(Above) car parking on Charing Cross Road . It’s a shame the road is too narrow for a segregated cycle path innit.

(Below) cycle parking on Charing Cross Road.

(Below) This is where I like to park my bike when I’m visiting the British Museum (handy for the rear entrance). Woops! All the stands have gone.

(Below) And these are the temporary cycle parking arrangements.

By the way the air pollution in London is nothing to do with it being a car-sick, car-sodden city. Nah, it’s all the fault of foreigners.

Friday 25 March 2011

scenes from three world class cycling cities

(Above) Amsterdam and Copenhagen.

(Below) Princes Circus in central London (traffic approaching from High Holborn).

As any top member of the London Cycling Campaign will tell you, there simply isn’t the space on London’s narrow streets to fit in the kind of segregated cycle paths they have in Dutch and Danish cities. And anyway we prefer safety in numbers and the right to ride. If you wait, some cyclists are bound to turn up.

And here they come! Three cyclists. The male cyclist with the racy handlebars and bandana waits for the right moment to zip across at red. The two cautious helmeted women cyclists hug the gutter and wait for the lights to turn green.

Of course in London the authorities shrewdly realise that if you start putting cyclists and pedestrians before car drivers, then the economy collapses. Like in Denmark, where this poor woman is reduced to being transported to the opera in the most humiliating way. Foreigners have no sense of shame, do they?

Photo credit: Niels Henriksen.

Thursday 24 March 2011

cycling infrastructure meets licensed minicab driver

Where the off-road cycle path turns into an on-road cycle lane on the eastbound A503 (Forest Road E17, at the junction with Spruce Hills Road). Tuesday, 3.30 pm. There was no one inside this taxi. The driver had almost certainly gone into the adjacent convenience store, which acts as a magnet for people parking here throughout the day.

The Public Carriage Office (PCO) is responsible for administering the licensing of taxis and private hire services in London and acts on behalf of TfL, the Licensing Authority.

And it doesn’t give a toss about licensed drivers who behave like this. Nuffink to do with the PCO. Outside its remit. And Transport for London is content to maintain this state of affairs.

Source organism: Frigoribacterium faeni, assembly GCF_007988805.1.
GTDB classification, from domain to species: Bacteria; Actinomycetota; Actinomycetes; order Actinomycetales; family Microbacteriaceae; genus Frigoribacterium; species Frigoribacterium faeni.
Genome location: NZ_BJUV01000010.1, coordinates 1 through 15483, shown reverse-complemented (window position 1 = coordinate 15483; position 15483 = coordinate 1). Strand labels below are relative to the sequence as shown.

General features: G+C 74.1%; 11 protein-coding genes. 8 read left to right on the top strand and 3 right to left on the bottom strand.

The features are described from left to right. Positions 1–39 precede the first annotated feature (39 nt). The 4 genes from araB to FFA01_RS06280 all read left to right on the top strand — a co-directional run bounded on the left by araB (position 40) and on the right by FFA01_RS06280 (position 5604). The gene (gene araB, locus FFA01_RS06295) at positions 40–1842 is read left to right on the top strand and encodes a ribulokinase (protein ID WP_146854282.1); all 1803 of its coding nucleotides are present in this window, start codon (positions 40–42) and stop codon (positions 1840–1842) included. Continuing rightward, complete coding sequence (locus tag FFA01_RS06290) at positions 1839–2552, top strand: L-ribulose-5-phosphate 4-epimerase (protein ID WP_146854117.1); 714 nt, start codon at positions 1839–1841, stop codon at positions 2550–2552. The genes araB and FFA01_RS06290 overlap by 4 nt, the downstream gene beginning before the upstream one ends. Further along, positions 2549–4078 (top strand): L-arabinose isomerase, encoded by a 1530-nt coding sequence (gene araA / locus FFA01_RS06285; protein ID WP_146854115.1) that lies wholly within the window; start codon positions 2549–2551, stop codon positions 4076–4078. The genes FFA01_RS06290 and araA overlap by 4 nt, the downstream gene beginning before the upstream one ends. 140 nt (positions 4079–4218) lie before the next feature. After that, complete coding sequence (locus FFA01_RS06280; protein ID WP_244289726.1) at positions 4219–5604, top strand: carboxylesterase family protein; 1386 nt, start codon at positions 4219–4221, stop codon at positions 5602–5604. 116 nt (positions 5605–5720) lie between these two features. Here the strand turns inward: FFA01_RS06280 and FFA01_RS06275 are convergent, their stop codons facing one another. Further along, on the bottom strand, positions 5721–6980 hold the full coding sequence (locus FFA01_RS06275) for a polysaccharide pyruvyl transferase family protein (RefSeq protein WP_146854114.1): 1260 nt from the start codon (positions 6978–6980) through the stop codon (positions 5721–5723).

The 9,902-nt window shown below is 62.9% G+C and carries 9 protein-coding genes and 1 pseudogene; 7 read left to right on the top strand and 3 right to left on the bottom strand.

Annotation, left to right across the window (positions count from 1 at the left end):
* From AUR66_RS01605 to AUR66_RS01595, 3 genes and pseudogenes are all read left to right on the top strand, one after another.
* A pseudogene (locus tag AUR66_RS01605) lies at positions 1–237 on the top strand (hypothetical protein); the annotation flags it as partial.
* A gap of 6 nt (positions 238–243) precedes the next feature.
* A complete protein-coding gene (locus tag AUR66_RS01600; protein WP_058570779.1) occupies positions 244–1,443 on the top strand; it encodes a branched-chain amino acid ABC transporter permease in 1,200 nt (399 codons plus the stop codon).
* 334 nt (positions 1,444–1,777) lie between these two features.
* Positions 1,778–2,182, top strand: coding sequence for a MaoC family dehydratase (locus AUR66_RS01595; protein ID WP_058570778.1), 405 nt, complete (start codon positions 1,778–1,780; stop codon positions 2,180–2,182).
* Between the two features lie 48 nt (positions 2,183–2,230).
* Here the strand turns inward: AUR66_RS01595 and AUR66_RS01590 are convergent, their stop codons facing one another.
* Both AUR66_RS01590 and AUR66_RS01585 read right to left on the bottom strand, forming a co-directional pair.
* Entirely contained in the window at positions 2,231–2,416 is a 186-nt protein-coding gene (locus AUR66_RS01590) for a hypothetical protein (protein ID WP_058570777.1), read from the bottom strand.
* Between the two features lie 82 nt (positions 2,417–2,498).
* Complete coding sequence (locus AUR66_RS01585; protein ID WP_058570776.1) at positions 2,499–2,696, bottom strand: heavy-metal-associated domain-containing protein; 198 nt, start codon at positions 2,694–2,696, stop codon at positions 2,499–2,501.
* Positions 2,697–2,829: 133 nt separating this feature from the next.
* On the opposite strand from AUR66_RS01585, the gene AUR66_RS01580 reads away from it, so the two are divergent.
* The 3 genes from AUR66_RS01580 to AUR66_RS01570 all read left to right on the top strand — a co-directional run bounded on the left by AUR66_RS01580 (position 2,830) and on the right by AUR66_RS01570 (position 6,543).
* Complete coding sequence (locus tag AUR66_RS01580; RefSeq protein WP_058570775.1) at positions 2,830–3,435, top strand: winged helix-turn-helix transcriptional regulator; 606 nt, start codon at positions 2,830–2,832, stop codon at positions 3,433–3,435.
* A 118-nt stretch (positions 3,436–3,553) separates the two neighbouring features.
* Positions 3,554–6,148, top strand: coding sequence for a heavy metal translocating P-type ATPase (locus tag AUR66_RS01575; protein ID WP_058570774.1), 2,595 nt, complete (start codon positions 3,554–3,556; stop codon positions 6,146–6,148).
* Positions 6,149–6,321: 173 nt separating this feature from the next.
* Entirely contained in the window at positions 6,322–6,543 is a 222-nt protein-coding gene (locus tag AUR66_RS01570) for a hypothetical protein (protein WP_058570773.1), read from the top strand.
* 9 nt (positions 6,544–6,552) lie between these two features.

London’s roads are full of licensed psycho minicab drivers, who break the speed limit, cut up cyclists, drive aggressively, invade ASLs, block cycle lanes, blow their horns at cyclists who are delaying them, etcetera etcetera.

These reckless anti-social yobs enjoy powerful institutional protection from the Mayor of London, Transport for London and The Public Carriage Office, none of which are the remotest bit interested in curbing the excesses of these drivers.

And more good news for anyone thinking of becoming a minicab driver.

Having a driving or criminal conviction will not necessarily prevent you from becoming licensed.

York vehicular cycling news

A cycle lane in safe, cycling-friendly York. Gillygate, junction with Bootham.

As any fule kno York is scientifically the safest place in England to cycle.

And now here is the latest news from York.

AN ELDERLY cyclist has been taken to hospital after a road traffic collision in Clifton, York, this morning.


A YOUNG cyclist suffered head and leg injuries in a collision with a silver Nissan car which failed to stop at the scene.

Police are looking for the driver, who stopped to check for damage to his vehicle, but did not speak with the 12-year-old boy or leave his details.

And a child cyclist from York who pedalled to a nearby town was

seriously hurt in a collision with a motorbike near Stamford Bridge on Saturday.

Wednesday 23 March 2011

Two London cyclists killed by lorry drivers in a four hour period yesterday

[Update, 24 March. It now appears that the Brixton fatality involved a pedestrian not a cyclist. The quote below was subsequently revised by the Evening Standard.]

Two cyclists have died after being hit by lorries in separate accidents on the streets of London.

A 20-year-old man, thought to be a foreign national, was killed when his bike collided with a skip lorry in Bermondsey early yesterday afternoon.

Four hours earlier a male cyclist in his thirties died after being trapped under a lorry outside Lambeth town hall in Brixton.

The skip lorry driver was arrested and taken for questioning after the crash in Bermondsey, which took place at the junction of Tanner Street and Tooley Street.

Both the cyclist and the lorry were travelling in the same direction at the time and police say it is unclear how the collision occurred.

photo credit: LondonSE1


Mayor Boris Johnson, came under criticism in October 2009 after deciding to withdraw Transport for London funding from the Metropolitan Police’s Commercial Vehicle Education Unit (CVEU), which inspected lorries in the capital, insisting that the voluntary Freight Operators’ Registration Scheme (FORS) provided an adequate safeguard.

While the CVEU has been reconstituted by the Met as the Commercial Vehicle Unit, operating out of Alperton in North West London, it does not have the same scale of resources or manpower as it used to do.

Yes, sections of the road haulage industry may be completely out of control but let’s face it the Met has other priorities. And in Parliament there is great vexation at one notorious road user group.